The Rua Augusta Arch is a stone, triumphal arch-like, historical building and visitor attraction in Lisbon, Portugal, on Commerce Square, built to commemorate the city's reconstruction after the 1755 earthquake. It has six columns (some 11 m high) and is adorned with statues of various historical figures. Significant height from the arch crown to the cornice imparts an appearance of heaviness to the structure. The associated space is filled with the coat of arms of Portugal. The allegorical group at the top, made by French sculptor Célestin Anatole Calmels, represents Glory rewarding Valor and Genius.
Originally designed as a bell tower, the building ultimately transformed into elaborate arch within more than century-long delays.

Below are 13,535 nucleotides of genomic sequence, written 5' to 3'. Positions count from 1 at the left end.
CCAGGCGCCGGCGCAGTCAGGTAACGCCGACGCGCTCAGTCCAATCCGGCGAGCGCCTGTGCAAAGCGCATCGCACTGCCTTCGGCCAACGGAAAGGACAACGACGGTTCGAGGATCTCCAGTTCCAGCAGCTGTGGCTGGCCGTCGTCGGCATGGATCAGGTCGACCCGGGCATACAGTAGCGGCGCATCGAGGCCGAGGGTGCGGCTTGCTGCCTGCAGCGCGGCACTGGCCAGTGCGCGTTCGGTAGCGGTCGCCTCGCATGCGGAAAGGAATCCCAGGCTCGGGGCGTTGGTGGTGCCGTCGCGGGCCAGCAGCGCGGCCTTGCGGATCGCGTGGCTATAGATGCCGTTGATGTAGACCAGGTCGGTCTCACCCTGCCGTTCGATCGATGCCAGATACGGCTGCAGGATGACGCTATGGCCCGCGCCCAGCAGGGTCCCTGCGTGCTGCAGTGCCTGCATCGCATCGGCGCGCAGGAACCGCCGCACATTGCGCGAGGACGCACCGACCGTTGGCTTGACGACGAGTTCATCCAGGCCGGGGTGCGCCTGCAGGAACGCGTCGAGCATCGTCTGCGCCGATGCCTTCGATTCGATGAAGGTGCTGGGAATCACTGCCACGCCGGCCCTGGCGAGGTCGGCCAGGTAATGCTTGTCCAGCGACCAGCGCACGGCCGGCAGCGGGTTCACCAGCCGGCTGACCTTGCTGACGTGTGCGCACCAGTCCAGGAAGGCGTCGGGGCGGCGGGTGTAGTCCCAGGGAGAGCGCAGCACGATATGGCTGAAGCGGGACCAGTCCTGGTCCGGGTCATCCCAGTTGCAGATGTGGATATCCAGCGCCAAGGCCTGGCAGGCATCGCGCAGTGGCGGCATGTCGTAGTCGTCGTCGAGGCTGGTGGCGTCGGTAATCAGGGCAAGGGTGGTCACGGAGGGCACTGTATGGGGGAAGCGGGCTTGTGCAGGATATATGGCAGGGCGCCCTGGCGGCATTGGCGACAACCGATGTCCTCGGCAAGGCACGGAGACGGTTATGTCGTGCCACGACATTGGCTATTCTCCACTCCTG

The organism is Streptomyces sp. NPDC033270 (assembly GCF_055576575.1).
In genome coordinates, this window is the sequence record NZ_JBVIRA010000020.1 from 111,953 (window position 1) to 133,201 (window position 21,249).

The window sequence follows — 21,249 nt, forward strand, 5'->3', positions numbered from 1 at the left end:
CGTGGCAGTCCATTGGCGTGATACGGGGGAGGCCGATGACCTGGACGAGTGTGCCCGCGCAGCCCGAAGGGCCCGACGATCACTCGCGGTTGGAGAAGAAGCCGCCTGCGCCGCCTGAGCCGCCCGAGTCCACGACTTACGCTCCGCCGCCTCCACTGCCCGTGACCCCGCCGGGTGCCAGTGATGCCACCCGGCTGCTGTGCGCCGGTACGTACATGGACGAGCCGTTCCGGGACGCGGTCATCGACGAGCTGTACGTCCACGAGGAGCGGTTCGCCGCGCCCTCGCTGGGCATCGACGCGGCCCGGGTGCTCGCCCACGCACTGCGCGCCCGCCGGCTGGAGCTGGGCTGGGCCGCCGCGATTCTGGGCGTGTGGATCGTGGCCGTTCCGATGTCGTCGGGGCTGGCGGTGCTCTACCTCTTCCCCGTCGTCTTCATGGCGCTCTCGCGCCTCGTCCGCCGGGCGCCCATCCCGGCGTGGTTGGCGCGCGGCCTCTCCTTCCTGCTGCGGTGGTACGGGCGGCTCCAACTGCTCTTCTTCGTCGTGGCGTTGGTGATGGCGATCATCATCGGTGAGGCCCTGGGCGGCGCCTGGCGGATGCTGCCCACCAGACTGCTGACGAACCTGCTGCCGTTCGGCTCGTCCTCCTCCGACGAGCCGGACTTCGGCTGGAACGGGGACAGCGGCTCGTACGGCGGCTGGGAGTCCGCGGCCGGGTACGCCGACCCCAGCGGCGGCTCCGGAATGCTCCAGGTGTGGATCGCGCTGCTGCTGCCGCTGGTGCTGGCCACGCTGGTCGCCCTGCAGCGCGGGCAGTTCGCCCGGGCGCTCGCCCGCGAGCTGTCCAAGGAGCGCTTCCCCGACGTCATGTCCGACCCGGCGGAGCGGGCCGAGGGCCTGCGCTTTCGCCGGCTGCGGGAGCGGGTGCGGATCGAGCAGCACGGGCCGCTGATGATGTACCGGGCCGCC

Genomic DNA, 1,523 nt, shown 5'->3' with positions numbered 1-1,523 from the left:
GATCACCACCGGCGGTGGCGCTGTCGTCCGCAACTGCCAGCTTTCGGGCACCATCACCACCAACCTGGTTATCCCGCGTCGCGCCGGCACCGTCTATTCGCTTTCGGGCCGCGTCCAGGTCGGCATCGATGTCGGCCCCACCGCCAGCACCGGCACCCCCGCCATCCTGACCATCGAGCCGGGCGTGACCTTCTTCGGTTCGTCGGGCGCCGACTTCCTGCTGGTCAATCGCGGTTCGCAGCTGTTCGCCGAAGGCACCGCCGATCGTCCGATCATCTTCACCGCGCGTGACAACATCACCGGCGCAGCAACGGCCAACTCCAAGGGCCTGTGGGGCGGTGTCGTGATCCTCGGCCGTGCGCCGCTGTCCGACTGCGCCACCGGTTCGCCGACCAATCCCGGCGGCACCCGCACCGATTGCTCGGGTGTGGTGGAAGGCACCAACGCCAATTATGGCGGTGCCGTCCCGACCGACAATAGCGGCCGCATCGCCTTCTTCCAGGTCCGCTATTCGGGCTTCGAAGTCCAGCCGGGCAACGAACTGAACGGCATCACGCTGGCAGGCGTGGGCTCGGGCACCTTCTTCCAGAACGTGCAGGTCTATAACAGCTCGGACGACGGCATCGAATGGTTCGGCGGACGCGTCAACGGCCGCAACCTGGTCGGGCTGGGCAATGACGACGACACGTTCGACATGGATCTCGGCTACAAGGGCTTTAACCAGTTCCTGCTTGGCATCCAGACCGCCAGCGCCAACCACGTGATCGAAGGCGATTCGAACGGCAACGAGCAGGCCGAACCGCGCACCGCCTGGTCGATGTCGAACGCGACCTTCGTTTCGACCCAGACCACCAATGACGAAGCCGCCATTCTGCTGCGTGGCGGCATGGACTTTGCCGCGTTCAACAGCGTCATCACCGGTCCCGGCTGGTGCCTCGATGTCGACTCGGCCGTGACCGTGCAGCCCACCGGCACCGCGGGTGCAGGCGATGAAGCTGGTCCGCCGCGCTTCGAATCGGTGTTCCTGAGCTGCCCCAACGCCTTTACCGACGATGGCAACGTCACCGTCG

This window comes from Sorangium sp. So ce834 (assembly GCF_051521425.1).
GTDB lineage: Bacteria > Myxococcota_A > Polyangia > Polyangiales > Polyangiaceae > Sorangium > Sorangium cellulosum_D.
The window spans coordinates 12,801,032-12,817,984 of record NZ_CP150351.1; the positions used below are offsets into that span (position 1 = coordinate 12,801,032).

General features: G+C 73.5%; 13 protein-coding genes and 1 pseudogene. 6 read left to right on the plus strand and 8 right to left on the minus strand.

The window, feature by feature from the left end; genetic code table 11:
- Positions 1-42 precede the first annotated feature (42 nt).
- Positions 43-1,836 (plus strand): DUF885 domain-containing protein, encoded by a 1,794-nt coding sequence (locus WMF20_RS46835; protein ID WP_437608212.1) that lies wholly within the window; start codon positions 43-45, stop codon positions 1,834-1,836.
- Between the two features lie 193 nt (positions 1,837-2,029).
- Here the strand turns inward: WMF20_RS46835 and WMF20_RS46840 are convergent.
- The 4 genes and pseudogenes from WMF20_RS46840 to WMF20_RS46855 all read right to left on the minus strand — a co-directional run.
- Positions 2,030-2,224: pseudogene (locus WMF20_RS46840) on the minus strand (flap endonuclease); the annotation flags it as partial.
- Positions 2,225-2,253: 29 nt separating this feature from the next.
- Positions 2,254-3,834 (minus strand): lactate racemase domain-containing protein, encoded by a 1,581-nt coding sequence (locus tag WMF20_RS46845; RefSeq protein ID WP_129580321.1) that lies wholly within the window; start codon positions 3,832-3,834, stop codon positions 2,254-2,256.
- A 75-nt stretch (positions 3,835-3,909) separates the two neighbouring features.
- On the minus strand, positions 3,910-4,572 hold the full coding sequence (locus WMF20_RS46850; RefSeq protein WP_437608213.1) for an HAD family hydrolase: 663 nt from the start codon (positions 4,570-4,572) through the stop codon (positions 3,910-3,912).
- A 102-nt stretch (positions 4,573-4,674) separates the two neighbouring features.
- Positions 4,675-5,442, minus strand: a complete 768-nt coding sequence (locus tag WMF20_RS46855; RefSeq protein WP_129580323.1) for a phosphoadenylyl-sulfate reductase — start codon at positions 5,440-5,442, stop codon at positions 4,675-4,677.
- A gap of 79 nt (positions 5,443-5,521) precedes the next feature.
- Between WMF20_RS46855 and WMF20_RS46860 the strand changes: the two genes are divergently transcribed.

Because of the top cornice's great height (over 100 feet (30 m)), the figures above it had to be made colossal. The female allegory of Glory, which is dressed in peplos and measures 23 feet (7.0 m), stands on a three-step throne and holds two crowns. The Valor is personified by an amazon, partially covered with chlamys and wearing a high-crested helmet with dragon patterns, which were the symbols of the House of Braganza. The Valor's right hand holds the parazonium, with a trophy of flags behind. The Genius encompasses a statue of Jupiter in his left hand. At his right side are the attributes of writing and arts.
The four statues over the columns, made by Victor Bastos, represent Nuno Alvares Pereira and Sebastião José de Carvalho e Melo, Marquis of Pombal on the right, and Vasco da Gama and Viriatus on the left. The two recumbent figures represent the rivers Tagus and Douro.